(362) AEgithina tiphia tiphia.
THE COMMON IORA.
Motacilla tiphia Linn., S. N., p. 186 (1758) (Bengal). JEgithina tiphia. Blanf. & Gates, i, p. 230.
Vernacular names. Shoubiga or Shoubigi (Hind.); Patsu-jitta (Tel.); Pachapora (Tam.); Cha-tuk, Taphika, Fatickja-tonfik (Beng.); Barsat-Sorai (Assamese); Daotisha gurrmo gadeba (Cachari); Inga-ruina (Kacha Naga); Vohjong pong (Mikir); Shive-pi-so (Burmese).
Description.— Male breeding. Lores, forehead, crown, back, upper tail-coverts and tail black, the bases of the feathers yellow-green and showing through on the back; rump green; wings black with two wide bars of white, formed by the median coverts and tips of greater; edges of inner secondaries white; outer secondaries and primaries- very narrowly edged with white; ear-coverts, sides of head and whole lower plumage yellow, washed with green on the flanks, vent and under tail-coverts, brightest on throat and upper breast.
Colours of soft parts. Iris yellowish white to bright pale yellow; bill slaty-blue, the culmen blackish; legs and feet clear slaty-blue to dull plumbeous.
Measurements. Length about 140 mm.; wing 59 to 68 mm.; tail about 50 mm.; tarsus about 18 to 19 mm.; culmen about 12 to 13 mm.
Female. Above green or yellowish green, the tail rather darker and faintly edged with yellowish white, the black of the wings in the male replaced by brown ; entire under plumage yellow, tinged with greyish green on flanks.
Male in winter plumage is similar to the female but has the tail black and the undersides rather brighter.
The description of the male given above is quite exceptional, more green and much less black being the rule and many breeding males have practically no black on the upper parts other than the wings and tail.
Distribution. All India, except S. Travancore, East of a line, roughly speaking, drawn from the head of the Gulf of Cambay through Abu to Simla and excluding that portion of South, Central India occupied by AE. t. humei. It extends through Assam, Burma, certainly to the north of the Malay Peninsula, east to Western Siam,, Annam (Robinson & Kloss) and the Kachin Hills. There is a specimen in the British Museum collection received from Khorasan in Persia.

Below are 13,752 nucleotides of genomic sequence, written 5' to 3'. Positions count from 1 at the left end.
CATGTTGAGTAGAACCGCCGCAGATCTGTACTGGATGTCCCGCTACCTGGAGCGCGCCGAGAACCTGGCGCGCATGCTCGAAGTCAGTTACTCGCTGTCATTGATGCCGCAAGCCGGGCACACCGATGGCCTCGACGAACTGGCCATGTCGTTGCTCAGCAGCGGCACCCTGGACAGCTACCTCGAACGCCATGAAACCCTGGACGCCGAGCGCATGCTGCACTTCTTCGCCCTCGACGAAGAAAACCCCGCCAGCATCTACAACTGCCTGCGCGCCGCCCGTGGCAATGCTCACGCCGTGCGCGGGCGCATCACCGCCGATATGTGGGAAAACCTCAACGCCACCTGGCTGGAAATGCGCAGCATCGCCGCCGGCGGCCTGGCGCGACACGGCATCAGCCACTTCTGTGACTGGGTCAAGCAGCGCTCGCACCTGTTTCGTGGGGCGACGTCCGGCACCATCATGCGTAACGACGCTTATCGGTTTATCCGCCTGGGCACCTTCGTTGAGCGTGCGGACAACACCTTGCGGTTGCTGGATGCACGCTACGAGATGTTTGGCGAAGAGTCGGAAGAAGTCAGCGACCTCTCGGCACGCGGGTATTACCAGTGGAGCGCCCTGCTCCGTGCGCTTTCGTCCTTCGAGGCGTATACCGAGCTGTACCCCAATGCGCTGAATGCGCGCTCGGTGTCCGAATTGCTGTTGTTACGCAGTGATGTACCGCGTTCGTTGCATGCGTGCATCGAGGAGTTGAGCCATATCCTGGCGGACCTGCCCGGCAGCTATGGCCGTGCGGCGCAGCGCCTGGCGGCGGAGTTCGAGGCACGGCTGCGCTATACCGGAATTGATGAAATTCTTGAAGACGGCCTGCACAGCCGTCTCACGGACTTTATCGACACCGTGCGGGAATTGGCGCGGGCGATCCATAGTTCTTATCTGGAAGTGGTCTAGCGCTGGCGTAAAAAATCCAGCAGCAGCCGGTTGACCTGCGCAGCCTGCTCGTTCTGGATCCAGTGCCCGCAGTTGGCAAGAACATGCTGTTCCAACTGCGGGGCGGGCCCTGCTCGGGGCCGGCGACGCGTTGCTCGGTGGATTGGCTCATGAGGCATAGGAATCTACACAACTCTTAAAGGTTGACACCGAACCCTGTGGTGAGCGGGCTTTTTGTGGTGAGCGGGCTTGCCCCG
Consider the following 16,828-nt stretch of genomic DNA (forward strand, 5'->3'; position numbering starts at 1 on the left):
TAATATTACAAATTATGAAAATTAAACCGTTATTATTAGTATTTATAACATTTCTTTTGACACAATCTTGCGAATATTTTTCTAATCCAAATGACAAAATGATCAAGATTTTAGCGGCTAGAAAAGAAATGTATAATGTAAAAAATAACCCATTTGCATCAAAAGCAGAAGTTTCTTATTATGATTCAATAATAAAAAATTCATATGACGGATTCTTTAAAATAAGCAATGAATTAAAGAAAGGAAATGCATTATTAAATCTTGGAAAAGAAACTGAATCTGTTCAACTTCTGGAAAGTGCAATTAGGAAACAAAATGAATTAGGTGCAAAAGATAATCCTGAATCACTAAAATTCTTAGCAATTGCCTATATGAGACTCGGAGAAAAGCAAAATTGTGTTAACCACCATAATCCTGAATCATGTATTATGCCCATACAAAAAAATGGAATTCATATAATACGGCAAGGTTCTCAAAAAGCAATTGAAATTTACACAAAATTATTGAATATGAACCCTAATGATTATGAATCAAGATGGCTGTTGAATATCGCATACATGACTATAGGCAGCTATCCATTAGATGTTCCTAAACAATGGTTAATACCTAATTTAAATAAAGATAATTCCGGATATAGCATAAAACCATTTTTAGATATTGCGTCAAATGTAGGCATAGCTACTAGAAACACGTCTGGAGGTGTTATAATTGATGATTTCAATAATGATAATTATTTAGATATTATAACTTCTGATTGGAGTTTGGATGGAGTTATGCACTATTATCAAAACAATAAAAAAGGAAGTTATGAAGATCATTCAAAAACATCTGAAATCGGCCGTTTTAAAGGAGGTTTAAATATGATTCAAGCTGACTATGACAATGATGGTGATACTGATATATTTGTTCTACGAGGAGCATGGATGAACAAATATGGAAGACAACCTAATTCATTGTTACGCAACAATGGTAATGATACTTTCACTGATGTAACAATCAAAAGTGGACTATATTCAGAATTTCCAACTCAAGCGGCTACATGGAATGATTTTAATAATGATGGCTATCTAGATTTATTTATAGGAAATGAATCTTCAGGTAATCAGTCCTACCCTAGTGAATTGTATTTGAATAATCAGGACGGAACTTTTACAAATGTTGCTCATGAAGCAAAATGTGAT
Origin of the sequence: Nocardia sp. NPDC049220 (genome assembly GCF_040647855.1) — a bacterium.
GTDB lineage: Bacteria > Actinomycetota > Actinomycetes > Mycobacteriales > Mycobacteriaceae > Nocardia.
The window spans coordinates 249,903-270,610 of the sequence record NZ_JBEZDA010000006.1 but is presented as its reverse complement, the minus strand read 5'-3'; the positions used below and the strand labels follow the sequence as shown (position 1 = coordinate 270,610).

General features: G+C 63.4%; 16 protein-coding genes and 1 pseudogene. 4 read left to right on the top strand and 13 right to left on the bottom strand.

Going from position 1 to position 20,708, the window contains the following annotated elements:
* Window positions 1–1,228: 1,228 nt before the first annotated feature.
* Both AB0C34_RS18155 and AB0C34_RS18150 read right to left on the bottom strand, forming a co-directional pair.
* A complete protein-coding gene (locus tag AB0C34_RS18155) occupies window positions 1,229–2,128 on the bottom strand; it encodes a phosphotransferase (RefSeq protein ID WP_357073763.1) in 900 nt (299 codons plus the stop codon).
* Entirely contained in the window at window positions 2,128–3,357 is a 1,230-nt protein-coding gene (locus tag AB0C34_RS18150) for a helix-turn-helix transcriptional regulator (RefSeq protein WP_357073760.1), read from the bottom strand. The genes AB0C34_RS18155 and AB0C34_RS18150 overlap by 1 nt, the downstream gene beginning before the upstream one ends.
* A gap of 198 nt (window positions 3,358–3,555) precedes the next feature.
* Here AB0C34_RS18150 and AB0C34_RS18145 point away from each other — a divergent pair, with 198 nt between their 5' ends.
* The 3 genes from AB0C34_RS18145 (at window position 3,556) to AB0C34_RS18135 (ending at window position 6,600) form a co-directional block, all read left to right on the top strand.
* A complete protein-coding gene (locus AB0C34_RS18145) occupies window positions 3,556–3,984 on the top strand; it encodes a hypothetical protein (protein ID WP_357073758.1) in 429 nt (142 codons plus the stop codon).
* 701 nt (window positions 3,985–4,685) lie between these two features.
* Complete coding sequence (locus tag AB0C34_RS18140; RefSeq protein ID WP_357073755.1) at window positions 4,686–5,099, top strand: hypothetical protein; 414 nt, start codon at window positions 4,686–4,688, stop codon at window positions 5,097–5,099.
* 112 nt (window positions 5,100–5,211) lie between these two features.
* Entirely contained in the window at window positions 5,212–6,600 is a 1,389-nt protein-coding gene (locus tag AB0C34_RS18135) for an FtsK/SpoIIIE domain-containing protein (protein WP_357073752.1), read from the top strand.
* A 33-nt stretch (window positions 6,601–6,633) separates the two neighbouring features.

Nidification. The Common Iora breeds from April to July, making a very neat, cup-shaped nest of fine, soft grasses lined with the same and well matted outside with cobwebs and spiders' egg-bags. It measures about 2 1/2" (62.3 mm.) in diameter by about 2" (50 mm.) deep, the walls being very thin, only some 3 or 4 mm. thick. It may be placed in either a horizontal or vertical fork of any bush or small tree at any height from 2 to 30 feet from the ground. The eggs number two to four, most often three, and are very unusual in coloration; they are of two types— one with a pale creamy or greyish-white ground-colour, with a few irregular longitudinal marks of grey and underlying ones of neutral tint. The second type has the ground-colour a beautiful pink and the markings are reddish. Eggs from Siam are much more speckly in their character. 60 eggs average 17.6 x 13.9 mm., the greatest and least length and breadth being 19-0x14-3; 18.1 x 15.0; 16.2 x 14.0 and 18.2 x 13.2 mm.
Habits. The Iora is a bird of the plains and lower hills, seldom being found much over 2,000 feet, though stragglers may rarely wander up as high as 8,000 feet (Simla). It is a familiar little bird, haunting gardens, orchards and the outskirts of villages as well as the fringe of forests and scrub-jungle. In the breeding season it performs wonderful acrobatic feats, darting up into the air and then with all its feathers, especially those of the rump, puffed out, it comes spinning down in a spiral to the perch it has left. Arrived there it spreads and flirts its tail like a little Pea¬cock, drooping its wings and uttering all the time a protracted, sibilant whistle or chirrup. It has a great variety of notes, the most striking of which is a prolonged " we-e-e-e-tu," a long, drawn-out wail with the last note dropping suddenly. This seems never to be uttered except in the rains, and when constantly repeated to the accompaniment of the splash of rain and the sough of the wind, is one of the saddest little bird-notes imaginable. It is generally found iu pairs and is not gregarious, though, where it is common, three or four may be seen together on the same tree, hunting actively for the insects which form its food.